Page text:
Sara Spector — a former Uvalde, Texas, prosecutor of five years who last worked in the city in 2017 — told Yahoo News that given her experience with local police, she doubts that the public will ever know the truth about what unfolded during the school massacre there on May 24. Spector, who currently serves as a criminal defense attorney in Midland, Texas, recalls a hostile environment fostered by law enforcement during her time there.
SARA SPECTOR: And I knew after the second press conference that there was a cover-up-- that something was wrong. I knew eight years ago. And that this was bringing up a lot of memories for me that I had forgotten.
My name is Sara Spector, and I am a former Uvalde prosecutor-- Uvalde district attorney. I am currently a criminal defense attorney in Midland, Texas. Uvalde is isolated community, very close-knit, Latino, for the most part, impoverished. There's very little resources as far as mental health or even medical.
Also, it's a very religious community-- mostly Catholic. The norm down there is for people to go to church twice a week. I know about probably maybe 25% of community maybe go to church every day.
They're patriotic. They love America. They love their law enforcement community.
BYRON PITTS: Another mass shooting, this time in Texas. At least 19 children murdered, shot dead with a high-powered rifle. Two teachers also killed-- an elementary school turned killing field.
- With the benefit of hindsight where I'm sitting now, of course it was not the right decision. It was the wrong decision. There's no excuse for that.
SARA SPECTOR: I was a prosecutor there for almost five years, and then I lived in that area. And I was a defense attorney for three years after that. That tweet was rather early-- it was before other people realized that they weren't going to cooperate or the truth or the light wasn't going to come out through the police department or other agencies.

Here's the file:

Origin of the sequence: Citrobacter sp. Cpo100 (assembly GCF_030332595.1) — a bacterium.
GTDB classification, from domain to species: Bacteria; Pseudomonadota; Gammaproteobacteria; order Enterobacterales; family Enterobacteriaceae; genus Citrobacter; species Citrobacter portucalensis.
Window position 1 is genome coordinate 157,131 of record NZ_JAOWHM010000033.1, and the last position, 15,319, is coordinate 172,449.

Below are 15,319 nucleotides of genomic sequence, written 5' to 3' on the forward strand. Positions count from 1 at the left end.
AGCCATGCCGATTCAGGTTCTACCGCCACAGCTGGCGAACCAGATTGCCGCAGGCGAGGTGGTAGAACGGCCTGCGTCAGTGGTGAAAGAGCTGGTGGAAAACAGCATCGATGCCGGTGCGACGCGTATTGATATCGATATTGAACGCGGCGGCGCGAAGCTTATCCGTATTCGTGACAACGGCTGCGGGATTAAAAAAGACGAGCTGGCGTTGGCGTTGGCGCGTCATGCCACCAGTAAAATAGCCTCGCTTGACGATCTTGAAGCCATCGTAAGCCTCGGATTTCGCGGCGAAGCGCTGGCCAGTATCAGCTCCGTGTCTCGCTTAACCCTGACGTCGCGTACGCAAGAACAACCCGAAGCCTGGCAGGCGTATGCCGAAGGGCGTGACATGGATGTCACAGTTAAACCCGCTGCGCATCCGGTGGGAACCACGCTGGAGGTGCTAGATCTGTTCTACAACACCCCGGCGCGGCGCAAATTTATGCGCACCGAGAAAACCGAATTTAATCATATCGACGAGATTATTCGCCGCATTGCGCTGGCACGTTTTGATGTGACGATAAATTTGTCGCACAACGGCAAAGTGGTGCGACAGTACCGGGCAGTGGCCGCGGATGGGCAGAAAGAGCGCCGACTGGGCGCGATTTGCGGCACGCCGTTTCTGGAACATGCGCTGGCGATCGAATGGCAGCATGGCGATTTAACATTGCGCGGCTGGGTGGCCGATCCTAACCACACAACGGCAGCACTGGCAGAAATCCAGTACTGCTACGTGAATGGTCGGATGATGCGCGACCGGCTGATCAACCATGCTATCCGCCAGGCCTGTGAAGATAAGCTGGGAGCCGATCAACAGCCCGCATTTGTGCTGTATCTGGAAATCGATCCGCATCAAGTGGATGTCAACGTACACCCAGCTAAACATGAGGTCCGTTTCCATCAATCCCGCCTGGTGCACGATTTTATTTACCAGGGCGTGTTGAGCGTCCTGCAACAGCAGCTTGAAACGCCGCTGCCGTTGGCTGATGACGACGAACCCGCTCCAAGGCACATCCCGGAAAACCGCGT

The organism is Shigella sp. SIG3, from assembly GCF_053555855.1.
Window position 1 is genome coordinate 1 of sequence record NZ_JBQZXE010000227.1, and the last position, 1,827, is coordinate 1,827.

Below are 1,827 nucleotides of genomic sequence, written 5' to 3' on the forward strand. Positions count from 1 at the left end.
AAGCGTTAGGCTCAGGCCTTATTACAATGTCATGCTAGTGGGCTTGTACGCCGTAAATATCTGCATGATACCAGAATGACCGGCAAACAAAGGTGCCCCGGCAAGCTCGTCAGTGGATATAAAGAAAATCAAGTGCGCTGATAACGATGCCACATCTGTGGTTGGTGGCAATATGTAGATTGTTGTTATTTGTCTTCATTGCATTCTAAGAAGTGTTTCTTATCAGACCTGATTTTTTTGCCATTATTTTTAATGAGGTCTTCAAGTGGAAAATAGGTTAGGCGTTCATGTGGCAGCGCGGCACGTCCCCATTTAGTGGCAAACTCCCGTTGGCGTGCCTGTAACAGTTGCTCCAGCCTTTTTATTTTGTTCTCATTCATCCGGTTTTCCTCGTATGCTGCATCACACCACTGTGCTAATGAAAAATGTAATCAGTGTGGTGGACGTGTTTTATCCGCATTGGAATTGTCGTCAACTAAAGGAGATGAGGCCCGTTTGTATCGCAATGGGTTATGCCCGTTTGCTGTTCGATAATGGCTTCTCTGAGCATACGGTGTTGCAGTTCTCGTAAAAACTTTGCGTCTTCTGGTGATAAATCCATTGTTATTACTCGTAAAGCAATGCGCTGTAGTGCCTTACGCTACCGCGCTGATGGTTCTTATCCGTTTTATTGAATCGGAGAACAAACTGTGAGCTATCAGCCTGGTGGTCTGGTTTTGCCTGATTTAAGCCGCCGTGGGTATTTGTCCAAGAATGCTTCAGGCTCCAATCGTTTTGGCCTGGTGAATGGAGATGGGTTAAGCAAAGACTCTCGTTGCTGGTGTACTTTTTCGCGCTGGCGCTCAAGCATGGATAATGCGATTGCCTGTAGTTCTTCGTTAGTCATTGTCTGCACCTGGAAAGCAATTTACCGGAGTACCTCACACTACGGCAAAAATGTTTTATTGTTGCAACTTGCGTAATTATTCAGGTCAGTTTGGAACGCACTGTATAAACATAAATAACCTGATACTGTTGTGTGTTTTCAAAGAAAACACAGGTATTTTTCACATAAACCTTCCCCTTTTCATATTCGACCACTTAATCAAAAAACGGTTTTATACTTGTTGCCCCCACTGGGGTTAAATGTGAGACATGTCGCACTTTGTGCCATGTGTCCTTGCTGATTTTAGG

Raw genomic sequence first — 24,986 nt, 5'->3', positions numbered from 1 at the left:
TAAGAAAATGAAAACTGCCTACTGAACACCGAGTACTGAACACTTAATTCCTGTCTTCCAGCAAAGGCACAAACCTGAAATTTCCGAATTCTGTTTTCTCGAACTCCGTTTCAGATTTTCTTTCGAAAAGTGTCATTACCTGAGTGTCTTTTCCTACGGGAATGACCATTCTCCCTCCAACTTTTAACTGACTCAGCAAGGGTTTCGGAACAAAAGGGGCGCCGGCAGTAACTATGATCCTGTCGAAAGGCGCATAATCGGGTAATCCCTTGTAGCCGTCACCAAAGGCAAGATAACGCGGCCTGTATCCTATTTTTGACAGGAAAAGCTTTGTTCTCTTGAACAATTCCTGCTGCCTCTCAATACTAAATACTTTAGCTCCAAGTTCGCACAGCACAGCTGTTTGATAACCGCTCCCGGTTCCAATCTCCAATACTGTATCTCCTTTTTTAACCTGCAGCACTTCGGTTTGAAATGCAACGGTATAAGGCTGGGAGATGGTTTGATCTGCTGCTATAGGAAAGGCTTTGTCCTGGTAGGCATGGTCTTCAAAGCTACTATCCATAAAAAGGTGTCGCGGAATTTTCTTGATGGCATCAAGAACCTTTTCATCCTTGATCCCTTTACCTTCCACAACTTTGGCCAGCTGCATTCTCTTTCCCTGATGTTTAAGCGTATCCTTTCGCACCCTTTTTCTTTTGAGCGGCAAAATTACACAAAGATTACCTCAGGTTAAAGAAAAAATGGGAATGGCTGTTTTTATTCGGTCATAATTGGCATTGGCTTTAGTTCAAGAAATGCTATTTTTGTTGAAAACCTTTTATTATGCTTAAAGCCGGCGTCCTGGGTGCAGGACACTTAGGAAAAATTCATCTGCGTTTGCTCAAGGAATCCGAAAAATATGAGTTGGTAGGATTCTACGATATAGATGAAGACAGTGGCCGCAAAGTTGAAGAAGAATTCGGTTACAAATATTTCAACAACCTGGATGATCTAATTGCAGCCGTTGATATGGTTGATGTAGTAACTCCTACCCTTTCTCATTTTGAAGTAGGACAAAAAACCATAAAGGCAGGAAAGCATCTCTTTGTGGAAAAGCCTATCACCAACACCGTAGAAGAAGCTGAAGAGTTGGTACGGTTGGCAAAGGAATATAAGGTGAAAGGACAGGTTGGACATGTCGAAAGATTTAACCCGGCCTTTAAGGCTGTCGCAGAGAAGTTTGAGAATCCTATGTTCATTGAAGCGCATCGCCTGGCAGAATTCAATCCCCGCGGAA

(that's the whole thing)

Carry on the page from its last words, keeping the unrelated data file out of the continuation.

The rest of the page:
They're not well paid, number one. Number two, they're not highly educated. What I found was the reports tended to be not very literate, not grammatically correct, not put together in a way that someone like a juror or a citizen would be able to understand what's going on, let alone me.
If I tried to offer advice or guidance, a lot of times it was left with skepticism, misogyny. If I ended up being correct in something that I may have criticized them for or try to correct, they would go into a complete world of maybe just denial that I would have even corrected them.
I knew from that point after the second news conference, before the third one, I knew that we were never going to get answers. There's going to be videos inside the school, there's going to be cameras from the police, from the sheriff, from the border patrol, from the FBI-- I really believe that's the only people that are going to shed light unless the feds take over the criminal part of this investigation, which they haven't yet.
But we're in cover-up mode right now. We're in complete cover-up mode. But the fact there's no explanation as to the radio silence by every single official, now we're up to the district attorney's office-- why would anything change now? Why?
I think the future of Uvalde-- this is just from my experience and, unfortunately, being a child abuse prosecutor and being in rural communities where tragedies happen-- the healing tends to be through the church, not too much through psychological counseling, or social workers, or anyone. I'm concerned as a child abuse prosecutor with tons of training about kids who have been through trauma, I'm concerned for those children.
I don't think churches, priests are normally adept at helping children get through crises. Children aren't very good at enunciating what is bothering them. Sometimes they don't know. Sometimes there's repressed feelings. Sometimes there are nightmares. Sometimes you have to do play therapy.
I really, really hope that somebody in law enforcement knocks on their doors and says, you can get through victim assistance some counseling. You can go to the children's crisis center, which is in Uvalde and Medina County. I'm heartbroken. And I feel guilt that I left my position.
I feel a lot of guilt that I'm not there to maybe make things better. But I don't think that I could have made a whole lot of difference anymore.